In the second half of the 15th century the name of the ethnic group "Nogais" appeared and became known to the neighboring nations.

In the Nogai society of the 14-16th centuries, also as in other nomadic societies, there were early feudal relations with retained patriarchal features. The highest titles were princes, khans, mirzas, sultans, bais. They stood at the head of the hordes, uluses and auls, solved all the economic problems. Possessing great wealth, which consisted of numerous herds of horses, camels, sheep and cattle, the Nogai aristocracy controlled nomadic pastures and hunting grounds, although formally they were in tribal communal property.

In the Nogai Horde there was an ulus system of political organization. Prince of the Horde had hereditary, military, diplomatic and administrative power. The Horde consisted of several uluses. Each of them consolidated several tribal groups. Uluses were headed by mirzas. The mirzas often had unlimited power in their domains and possessed the best ulus pastures. Nomadic pastoralists had to move with their mirzas, pay taxes and participate in military campaigns.  The raids and war with neighbors were profitable for aristocracy. The Horde could muster up to 300,000 soldiers.

In the 16th century trade, economic and political relations between the Nogai Horde and the Russian state were established. History of the Nogai Horde was closely intertwined with the history of neighboring Khanates of the Volga region and Siberia, Central Asia and Kazakhstan, especially with nomadic Uzbeks and Kazakhs. Group of the Nogais, moving between the Emba and the Syr Darya, was in constant contact with the Kazakhs.

After the annexation of Kazan and Astrakhan Khanates by Russia, and as a result of infightings among the Nogai ruling family, the Nogai Horde disintegrated into several independent hordes.Part of its population on the territory of Kazakhstan formed the Little juz. In the northeast, other part of the Nogai tribes was annexed by the lords of Siberia. The Nogai hordes in a period of fragmentation in the 16-18th centuries were in stable relations with the Crimean Khanate and the Russian state. Possessions of the Nogai Horde in the northeast reached the Irtysh River and bordered on the Siberian Khanate.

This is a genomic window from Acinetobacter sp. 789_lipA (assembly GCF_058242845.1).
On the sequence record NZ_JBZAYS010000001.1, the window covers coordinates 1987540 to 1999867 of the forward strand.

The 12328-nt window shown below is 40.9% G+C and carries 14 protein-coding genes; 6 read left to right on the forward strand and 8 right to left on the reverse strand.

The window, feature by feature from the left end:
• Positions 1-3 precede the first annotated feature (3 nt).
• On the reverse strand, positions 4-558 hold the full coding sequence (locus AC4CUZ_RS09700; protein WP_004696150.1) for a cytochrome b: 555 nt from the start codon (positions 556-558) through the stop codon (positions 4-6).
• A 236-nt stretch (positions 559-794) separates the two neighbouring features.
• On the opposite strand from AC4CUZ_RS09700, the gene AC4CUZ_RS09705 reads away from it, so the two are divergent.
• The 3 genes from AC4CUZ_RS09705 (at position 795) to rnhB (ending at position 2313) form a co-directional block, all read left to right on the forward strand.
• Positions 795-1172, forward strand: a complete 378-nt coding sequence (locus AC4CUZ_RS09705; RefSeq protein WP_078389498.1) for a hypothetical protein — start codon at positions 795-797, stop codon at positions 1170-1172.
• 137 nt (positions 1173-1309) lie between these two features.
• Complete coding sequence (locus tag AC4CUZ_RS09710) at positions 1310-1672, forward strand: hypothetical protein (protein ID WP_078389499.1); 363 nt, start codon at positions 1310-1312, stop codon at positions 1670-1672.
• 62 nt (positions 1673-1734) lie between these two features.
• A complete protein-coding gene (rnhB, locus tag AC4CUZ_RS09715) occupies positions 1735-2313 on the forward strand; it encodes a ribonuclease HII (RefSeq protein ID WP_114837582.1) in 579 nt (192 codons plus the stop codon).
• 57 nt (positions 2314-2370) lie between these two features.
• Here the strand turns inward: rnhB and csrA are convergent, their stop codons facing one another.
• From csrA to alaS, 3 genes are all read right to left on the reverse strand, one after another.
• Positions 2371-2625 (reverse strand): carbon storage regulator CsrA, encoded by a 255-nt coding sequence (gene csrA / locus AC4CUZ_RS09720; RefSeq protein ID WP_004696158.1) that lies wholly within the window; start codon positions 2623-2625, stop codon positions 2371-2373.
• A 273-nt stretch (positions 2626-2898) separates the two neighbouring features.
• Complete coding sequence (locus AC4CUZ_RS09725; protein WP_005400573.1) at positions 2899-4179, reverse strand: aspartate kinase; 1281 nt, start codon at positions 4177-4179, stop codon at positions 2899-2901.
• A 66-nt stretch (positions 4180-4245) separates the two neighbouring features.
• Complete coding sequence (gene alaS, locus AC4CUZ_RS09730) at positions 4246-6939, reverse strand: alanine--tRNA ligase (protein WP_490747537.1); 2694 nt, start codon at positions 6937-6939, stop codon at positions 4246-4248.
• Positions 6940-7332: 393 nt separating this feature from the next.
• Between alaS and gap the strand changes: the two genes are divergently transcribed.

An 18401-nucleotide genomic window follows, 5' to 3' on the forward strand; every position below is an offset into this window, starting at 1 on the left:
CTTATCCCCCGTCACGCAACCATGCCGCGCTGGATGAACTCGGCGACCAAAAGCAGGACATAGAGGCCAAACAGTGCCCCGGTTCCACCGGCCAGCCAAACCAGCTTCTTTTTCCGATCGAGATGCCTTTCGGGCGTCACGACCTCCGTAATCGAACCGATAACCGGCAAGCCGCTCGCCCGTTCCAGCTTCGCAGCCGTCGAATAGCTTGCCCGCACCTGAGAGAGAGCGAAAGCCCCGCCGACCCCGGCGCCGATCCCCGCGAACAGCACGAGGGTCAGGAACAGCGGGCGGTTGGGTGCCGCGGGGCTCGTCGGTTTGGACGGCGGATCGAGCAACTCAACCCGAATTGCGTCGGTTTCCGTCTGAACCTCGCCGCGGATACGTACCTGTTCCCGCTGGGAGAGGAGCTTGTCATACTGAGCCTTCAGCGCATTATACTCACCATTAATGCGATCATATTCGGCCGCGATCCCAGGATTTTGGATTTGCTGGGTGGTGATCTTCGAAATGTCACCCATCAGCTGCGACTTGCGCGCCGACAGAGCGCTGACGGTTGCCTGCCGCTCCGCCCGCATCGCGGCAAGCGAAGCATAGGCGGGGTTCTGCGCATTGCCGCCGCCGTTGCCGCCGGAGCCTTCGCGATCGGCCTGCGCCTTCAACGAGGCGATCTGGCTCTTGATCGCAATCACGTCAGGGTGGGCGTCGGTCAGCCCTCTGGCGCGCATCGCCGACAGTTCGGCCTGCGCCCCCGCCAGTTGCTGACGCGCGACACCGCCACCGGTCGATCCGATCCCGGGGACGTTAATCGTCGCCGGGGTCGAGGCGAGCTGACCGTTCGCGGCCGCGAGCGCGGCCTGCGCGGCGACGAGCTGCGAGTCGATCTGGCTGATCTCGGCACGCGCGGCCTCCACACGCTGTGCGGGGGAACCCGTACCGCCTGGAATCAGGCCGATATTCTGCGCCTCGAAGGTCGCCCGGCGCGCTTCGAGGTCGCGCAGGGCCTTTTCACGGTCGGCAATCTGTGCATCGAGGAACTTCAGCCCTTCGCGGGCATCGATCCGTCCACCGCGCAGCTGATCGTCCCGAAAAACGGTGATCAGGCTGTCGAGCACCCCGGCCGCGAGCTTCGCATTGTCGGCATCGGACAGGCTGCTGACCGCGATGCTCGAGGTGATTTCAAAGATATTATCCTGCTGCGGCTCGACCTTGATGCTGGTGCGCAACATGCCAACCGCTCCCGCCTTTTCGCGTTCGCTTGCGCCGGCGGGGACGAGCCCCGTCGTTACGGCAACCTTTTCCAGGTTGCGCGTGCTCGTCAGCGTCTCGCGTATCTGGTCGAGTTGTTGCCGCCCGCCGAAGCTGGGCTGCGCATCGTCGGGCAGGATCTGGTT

The Siberian Khanate from the 60’s of the 15th to the end of the 16th centuries covered the territory of Western Siberia, the lands along the Ob, Tobol and Ishim, part of modern North-East Kazakhstan and the right bank of the Irtysh River. In the 14th century, there existed the state of Taibuga, which was a political union of Turkic tribes, among which the leading role played the Kereits. Further to the south at the 14th – early 15th centuries there were lands of the White Horde.

The main population of the Siberian Khanate consisted of Turkic-speaking tribes, known as "Siberian Tatars", and the Ugric tribes. According to sources the Siberian khans from the Shaybanid dynasty owned the lands on the middle reaches of the Tobol, Ishim and Irtysh rivers to the Lake Yamyshevo. The territories to the south-east along the Irtysh in the 16th century already belonged to the Oirats (Dzhungars or Kalmyks). On the northern territories of Moghulistan, collapsed in the early 16th century, along the upper reaches of the Irtysh River, east of the Tarbagatai, in the upper reaches of the Ili, there was the Oirat tribal consolidation. Siberian khans and the Oirat Taishi in the 15-16th centuries were constant opponents of the Kazakh khans on the northern and eastern borders of Kazakhstan.